Koshari is a street food which is an overload of carbohydrates. The main ingredients you have are rice, lentils and pasta – with a tangy tomato sauce, crispy onions and chickpeas going on top. Following the recipe from The Mediterranean Dish, it is easy to see how this would be something that could be simply served as street food. One you have all the carbs cooked, it is simply a matter of keeping it warm before serving it up in layers.

It is a lot of carbs to have on one plate, but it is all really held together by the tangy sauce and the difference in textures between the lentils, pasta and rice. Typically you are meant to have something closer to macaroni, but they ran out of that so I ended up going for spirali. May not be authentic, but I felt like it brought a bit of whimsy to the dish.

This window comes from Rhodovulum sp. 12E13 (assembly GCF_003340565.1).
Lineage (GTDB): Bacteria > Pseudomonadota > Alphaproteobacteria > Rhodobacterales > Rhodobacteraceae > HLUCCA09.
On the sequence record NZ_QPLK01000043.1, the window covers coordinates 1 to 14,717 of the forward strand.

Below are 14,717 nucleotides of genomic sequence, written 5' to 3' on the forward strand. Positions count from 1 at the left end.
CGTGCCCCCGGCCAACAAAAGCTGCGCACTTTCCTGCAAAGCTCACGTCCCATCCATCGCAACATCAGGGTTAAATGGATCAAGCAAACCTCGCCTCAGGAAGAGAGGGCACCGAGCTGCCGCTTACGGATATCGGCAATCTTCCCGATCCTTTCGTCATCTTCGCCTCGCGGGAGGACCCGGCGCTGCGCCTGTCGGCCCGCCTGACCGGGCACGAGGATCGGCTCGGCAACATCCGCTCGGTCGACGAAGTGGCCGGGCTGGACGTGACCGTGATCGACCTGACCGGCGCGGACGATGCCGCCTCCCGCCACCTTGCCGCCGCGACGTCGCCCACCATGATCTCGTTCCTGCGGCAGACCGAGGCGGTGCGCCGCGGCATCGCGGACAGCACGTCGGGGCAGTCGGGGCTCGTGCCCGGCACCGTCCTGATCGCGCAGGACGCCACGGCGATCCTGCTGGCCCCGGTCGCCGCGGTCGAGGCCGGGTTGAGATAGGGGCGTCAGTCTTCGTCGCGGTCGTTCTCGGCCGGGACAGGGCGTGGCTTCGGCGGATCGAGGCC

Dessert: Umm Ali

So often with foods, the tradition of a recipe isn’t that much older than the 1800s. I mean take a dish like pad thai where it is reportedly less than a century old and has become emblematic of Thai cuisine. Contrast this with Umm Ali which, by all accounts, has a history going back to the 13th century where some form of this dessert was prepared as a celebration in the royal household after a successful assassination.

Revenge, much like this dish, was super sweet and this decadent dessert must have made for a more than adequate way to celebrate. Granted the version I made, from My Big Fat Halal Blog, uses croissants which is not quite an Egyptian pastry from the 1200s – but the result is an absolute stunner that I have already been asked to make again as the ‘perfect dessert for when we have friends over’. Whenever that is. I hope that by the time this blog post is out I will have had the opportunity to do so.